by E. R. CROSS
A reader in New York asked, I am a certified advanced open water scuba diver. Will this help me become a commercial offshore diver? Probably not. An entry level commercial diver needs a great deal of additional training. This primarily includes the use of several kinds of diving gear, many kinds of tools and numerous skills to accomplish specific tasks. Divers are used for inspection and repair services in offshore oil. In addition, diving services are required both inshore and offshore in the installation of power plant intake and outfall pipes, in pipe pulls and in harbor construction. Whether the problem is cathodic protection of a platform, salvage of a vessel or underwater welding, divers need extensive training and experience in keeping underwater facilities on stream.
A commercial diver is defined as one who works underwater for pay. Within that definition there are several categories. Each class is divided according to the purpose of the dive rather than for the type of equipment used. Also, not everyone who works in the diving industry is a commercial diver. Employees who work in a dive shop or who crew boats are not necessarily divers.
All categories of divers need a lot more going for them today than they did a decade or two ago. It has been suggested the principal reason for this is that the science and technology of diving have changed so much that techniques have become more complex and involved. Possibly this is part of the reason. I suspect the real reason may be more complex than that.
Technifacts has been part of Skin Diver Magazine for more than 30 years. A review of questions received, and some solutions to the problems, indicate that not all recreational diving subjects are developed and taught on a need-to-know basis. It seems to me a number of subjects are taught in considerable detail but are not applicable to developing a safe diving profile. Other subjects are completely neglected or barely mentioned yet are important, some even critical, to diving safety.
Diving physics and physiology are fixed elements. They have not changed for the hundreds of years we have been part of the underwater environment. In spite of this, radical and extensive changes have developed in teaching these subjects. Technifacts has prepared a list of subjects in which suggested changes might improve dive training and dive safety. If you would like to receive a copy of the list, send a self-addressed, stamped envelope to E. R. Cross, Technifacts, c/o Skin Diver Magazine, 6420 Wilshire Boulevard, Los Angeles, CA 90046-5515. In the interest of improving dive training and safety, you are invited to indicate the areas you think need to be stressed more. Also, list the subjects you think are given too much significance. In addition, list the skills and subjects now taught that need to be modified to meet current technology or techniques. Comments on your training compared to your later experience as a diver are important. Technifacts would appreciate hearing from you.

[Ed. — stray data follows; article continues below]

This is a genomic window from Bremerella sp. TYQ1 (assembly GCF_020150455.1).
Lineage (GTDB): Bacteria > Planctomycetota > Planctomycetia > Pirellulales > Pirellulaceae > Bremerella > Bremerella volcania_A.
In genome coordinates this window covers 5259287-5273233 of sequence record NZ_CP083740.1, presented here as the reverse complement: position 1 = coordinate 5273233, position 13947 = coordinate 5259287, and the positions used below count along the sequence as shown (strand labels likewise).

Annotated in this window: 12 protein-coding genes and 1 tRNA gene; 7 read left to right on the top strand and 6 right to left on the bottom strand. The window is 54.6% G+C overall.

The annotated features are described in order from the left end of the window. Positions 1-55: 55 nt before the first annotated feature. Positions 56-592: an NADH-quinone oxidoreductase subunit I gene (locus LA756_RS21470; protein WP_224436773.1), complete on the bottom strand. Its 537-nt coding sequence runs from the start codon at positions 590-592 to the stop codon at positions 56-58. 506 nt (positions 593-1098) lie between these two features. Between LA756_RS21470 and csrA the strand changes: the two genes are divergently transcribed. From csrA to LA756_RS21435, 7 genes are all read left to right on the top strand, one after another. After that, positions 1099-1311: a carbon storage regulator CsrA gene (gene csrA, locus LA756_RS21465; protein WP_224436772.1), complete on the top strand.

HOW DEEP IS DEEP?
To help us recognize and accept our diving limitations, Technifacts periodically poses the question: How deep is deep? The deepest place in all the oceans is the Mindanao Deep in the western Pacific. It is about 10,850 meters (35,588 feet) deep. Pressure at that depth is nearly 16,000 psi. A crew of two in the bathyscaphe Trieste made the only dive to the bottom. They found forms of life living quite well on the bottom in nearly 6,000 fathoms. With our recreational diving limit of 130 feet we are hardly on our way to the deepest ocean bottom. Between the two extremes of how deep we can dive and the maximum depth, there are some interesting answers to the question of how deep is deep. Deep breathhold or scuba dives by individuals for the sake of records produce little if any scientific information that benefits diving.